VERDICT: 5 STARS. I’ve been using this as part of my morning Lenten devotions, and I like it so much that I’m planning to check out other books by Kate Bowler. She has written two memoirs, Everything Happens for a Reason and No Cure for Being Human.

For more posts about devotionals see:

90 Days with The God Who speaks –Book Review

Women of Courage: a Forty-Day Devotional — Book Review

On-The-Go Devotional by Leslie Hudson — Book Review

Henri Nouwen on Lent

God’s mercy is greater than our sins. There is an awareness of sin that does not lead to God but rather to self-preoccupation. Our temptation is to be so impressed by our sins and failings and so overwhelmed by our lack of generosity that we get stuck in a paralyzing guilt. It is the guilt that says, ‘I am too sinful to deserve God’s mercy.’ It is the guilt that leads to introspection instead of directing our eyes to God. It is the guilt that has become an idol and therefore a form of pride. Lent is the time to break down this idol and direct our attention to our Loving Lord.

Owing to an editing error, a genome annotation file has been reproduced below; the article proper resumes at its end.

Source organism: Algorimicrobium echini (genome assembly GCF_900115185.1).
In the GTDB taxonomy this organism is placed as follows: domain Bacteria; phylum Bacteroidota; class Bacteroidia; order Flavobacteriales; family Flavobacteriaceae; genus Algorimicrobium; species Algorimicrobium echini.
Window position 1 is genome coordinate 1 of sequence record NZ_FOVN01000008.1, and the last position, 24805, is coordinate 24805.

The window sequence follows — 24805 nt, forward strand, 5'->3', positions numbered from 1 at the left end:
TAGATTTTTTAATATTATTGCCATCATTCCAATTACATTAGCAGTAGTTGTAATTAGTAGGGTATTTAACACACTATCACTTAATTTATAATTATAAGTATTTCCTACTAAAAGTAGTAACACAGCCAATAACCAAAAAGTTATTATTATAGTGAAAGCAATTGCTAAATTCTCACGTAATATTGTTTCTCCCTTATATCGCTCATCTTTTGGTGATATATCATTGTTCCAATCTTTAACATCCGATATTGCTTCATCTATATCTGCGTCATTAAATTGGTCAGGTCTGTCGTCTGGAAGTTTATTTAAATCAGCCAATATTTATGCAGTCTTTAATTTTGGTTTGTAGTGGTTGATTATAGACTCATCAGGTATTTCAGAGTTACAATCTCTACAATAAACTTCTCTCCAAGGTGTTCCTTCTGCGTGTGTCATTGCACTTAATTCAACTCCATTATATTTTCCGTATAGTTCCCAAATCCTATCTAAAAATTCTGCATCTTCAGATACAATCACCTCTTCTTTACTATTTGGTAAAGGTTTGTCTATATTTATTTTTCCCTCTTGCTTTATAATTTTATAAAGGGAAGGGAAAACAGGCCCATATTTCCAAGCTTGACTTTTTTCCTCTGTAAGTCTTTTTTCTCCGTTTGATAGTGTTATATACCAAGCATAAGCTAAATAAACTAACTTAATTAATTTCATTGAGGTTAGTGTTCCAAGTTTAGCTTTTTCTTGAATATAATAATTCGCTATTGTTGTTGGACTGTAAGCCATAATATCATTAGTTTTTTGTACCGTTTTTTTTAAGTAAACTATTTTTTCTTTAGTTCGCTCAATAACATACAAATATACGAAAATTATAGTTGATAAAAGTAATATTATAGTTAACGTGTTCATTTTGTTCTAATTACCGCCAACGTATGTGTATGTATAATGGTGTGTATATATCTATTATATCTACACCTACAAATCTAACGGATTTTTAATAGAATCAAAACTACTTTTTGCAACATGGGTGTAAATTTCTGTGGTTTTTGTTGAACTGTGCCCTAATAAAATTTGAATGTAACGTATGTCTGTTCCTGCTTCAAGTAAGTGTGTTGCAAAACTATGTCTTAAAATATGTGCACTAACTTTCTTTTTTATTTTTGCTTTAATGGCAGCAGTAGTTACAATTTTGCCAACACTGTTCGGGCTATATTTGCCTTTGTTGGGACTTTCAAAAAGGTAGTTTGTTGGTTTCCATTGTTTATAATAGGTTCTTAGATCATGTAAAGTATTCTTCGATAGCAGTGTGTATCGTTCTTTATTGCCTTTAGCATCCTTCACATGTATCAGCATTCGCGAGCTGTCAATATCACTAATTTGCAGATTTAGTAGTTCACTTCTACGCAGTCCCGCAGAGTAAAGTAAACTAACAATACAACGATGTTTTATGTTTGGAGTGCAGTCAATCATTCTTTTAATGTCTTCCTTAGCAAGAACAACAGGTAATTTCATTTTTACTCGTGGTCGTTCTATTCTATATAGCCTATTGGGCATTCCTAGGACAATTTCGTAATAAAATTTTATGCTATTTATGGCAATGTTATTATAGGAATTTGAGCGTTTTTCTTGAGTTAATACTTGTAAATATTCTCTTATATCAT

Henri Nouwen

For more by Henri Nouwen see these posts:

Discernment by Henri Nouwen with Michael J. Christensen and Rebecca J. Laird–Book Review

Spiritual Formation by Henri Nouwen–Book Review

Learning from Henri Nouwen & Vincent van Gogh by Carol A. Berry–Book Review

New Month/No Theme

It’s April already and it’s time for a no theme month. Our group is continuing the study of union in Christ, and so there may be some additional posts on that topic. I’m constantly reading (What’s Your Superpower?) so there will definitely be some book reviews. Then there’s Lent and Easter — I’m a liturgical Christian and the seasons of the church are always in my thoughts and offer rich fields for developing themes and posts.

There’s just no telling where the Spirit will lead, but I pray that:

…. these words of my mouth and this meditation of my heart
    be pleasing in your sight,
    Lord, my Rock and my Redeemer.” Psalm 19:14